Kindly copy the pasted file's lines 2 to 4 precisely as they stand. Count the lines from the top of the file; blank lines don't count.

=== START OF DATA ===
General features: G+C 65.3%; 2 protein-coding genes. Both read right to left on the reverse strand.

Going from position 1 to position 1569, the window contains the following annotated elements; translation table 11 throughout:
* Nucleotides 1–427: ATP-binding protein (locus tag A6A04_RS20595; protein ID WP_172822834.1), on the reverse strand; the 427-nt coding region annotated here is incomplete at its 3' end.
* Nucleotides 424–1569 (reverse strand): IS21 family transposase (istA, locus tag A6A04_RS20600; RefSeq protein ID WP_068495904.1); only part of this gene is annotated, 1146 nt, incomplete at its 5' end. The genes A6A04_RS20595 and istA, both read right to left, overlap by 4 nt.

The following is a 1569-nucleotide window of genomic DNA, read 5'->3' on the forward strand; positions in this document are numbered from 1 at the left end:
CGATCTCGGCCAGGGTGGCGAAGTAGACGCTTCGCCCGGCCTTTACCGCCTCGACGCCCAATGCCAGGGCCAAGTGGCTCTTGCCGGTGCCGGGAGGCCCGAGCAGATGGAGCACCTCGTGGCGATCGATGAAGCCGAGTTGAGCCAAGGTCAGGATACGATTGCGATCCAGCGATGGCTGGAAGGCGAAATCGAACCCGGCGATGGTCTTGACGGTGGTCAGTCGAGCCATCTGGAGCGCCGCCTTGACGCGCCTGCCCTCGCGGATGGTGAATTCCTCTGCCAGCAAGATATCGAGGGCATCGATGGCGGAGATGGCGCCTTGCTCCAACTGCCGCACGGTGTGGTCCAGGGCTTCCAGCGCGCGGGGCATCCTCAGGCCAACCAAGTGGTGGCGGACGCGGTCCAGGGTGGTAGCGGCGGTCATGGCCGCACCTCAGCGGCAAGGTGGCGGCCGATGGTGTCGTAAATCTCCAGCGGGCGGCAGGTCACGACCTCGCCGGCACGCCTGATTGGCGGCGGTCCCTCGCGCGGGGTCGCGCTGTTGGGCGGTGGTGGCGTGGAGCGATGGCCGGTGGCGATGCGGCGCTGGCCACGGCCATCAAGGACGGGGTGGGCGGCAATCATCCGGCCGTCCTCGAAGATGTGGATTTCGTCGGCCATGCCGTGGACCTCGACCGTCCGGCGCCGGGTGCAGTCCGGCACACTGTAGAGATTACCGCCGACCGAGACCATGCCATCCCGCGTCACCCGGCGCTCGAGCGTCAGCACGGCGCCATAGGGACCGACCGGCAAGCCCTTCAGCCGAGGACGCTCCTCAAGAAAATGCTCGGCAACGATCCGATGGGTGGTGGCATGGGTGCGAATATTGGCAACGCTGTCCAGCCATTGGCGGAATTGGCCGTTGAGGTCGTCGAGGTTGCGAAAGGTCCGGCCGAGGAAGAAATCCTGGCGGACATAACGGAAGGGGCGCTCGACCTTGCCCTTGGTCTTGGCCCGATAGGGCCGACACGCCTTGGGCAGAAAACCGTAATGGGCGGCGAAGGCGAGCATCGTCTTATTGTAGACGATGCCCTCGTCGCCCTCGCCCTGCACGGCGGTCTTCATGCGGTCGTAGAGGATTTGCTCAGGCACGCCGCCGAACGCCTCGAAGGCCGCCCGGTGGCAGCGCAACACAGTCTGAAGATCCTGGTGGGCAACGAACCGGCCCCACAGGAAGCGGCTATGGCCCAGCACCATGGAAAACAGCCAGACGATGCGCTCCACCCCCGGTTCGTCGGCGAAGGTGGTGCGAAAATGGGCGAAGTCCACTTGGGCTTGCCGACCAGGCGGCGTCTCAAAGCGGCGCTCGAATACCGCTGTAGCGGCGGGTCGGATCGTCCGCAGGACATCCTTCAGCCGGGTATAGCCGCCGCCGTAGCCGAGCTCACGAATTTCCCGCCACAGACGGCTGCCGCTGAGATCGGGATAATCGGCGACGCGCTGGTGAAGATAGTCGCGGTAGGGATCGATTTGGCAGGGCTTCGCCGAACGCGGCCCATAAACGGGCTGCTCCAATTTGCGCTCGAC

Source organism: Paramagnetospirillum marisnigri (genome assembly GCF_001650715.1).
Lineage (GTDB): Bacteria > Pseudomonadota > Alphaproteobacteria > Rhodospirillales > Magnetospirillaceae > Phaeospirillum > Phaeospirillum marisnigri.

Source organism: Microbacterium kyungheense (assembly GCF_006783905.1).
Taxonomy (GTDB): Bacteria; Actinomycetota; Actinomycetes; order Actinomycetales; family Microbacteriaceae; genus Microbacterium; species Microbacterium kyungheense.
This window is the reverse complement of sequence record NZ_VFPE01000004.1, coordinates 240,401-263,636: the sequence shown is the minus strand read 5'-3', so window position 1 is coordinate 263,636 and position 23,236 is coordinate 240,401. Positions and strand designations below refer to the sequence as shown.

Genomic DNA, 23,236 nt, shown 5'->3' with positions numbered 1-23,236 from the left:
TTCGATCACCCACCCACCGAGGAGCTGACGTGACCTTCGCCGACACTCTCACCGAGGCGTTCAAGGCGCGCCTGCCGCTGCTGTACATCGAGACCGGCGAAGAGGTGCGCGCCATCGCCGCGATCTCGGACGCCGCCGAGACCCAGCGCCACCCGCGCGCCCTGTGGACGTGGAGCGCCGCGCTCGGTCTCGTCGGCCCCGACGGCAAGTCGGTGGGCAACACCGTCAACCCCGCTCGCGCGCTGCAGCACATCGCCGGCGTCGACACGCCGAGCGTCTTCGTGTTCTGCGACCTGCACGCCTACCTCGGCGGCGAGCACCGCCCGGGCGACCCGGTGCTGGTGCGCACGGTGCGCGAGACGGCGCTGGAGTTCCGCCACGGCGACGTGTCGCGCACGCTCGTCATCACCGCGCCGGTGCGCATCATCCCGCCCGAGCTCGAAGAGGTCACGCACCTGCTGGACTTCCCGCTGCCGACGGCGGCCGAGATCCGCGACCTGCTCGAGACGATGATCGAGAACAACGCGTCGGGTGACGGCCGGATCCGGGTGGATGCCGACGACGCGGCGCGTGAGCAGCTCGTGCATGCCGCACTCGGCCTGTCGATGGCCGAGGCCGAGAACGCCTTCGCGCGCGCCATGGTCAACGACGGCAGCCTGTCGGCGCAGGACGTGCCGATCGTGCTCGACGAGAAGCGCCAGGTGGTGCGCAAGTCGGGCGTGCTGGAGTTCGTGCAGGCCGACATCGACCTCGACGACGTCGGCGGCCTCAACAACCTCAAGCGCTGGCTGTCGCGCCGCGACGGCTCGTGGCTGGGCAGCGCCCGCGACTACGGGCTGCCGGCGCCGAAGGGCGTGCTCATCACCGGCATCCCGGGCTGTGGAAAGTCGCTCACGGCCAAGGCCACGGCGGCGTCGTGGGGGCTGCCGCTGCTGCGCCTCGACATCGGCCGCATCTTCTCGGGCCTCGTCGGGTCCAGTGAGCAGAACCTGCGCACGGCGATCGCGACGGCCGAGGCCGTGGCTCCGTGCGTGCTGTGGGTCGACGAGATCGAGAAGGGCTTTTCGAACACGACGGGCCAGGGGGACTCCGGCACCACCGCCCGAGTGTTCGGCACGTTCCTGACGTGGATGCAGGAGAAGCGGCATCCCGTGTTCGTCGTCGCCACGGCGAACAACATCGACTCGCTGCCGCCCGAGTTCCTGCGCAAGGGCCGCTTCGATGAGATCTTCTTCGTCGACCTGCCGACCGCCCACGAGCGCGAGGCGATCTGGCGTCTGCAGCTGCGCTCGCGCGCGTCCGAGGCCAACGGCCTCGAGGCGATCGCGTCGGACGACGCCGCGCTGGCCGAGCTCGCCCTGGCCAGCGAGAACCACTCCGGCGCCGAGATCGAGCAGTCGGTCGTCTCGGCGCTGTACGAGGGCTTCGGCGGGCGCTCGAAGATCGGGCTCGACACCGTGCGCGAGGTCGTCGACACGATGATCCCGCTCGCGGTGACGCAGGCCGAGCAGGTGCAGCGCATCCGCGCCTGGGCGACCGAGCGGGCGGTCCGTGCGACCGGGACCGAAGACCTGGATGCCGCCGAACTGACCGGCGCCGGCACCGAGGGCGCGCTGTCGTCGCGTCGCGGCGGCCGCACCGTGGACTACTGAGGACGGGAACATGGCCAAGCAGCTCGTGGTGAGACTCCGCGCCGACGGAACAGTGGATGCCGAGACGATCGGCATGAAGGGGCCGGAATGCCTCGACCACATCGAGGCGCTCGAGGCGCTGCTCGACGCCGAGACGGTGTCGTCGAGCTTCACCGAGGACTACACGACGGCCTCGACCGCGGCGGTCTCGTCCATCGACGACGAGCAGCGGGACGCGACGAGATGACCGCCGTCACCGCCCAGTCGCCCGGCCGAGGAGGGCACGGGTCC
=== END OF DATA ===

Going from position 1 to position 1569, the window contains the following annotated elements; translation table 11 throughout:
* Nucleotides 1–427: ATP-binding protein (locus tag A6A04_RS20595; protein ID WP_172822834.1), on the reverse strand; the 427-nt coding region annotated here is incomplete at its 3' end.
* Nucleotides 424–1569 (reverse strand): IS21 family transposase (istA, locus tag A6A04_RS20600; RefSeq protein ID WP_068495904.1); only part of this gene is annotated, 1146 nt, incomplete at its 5' end. The genes A6A04_RS20595 and istA, both read right to left, overlap by 4 nt.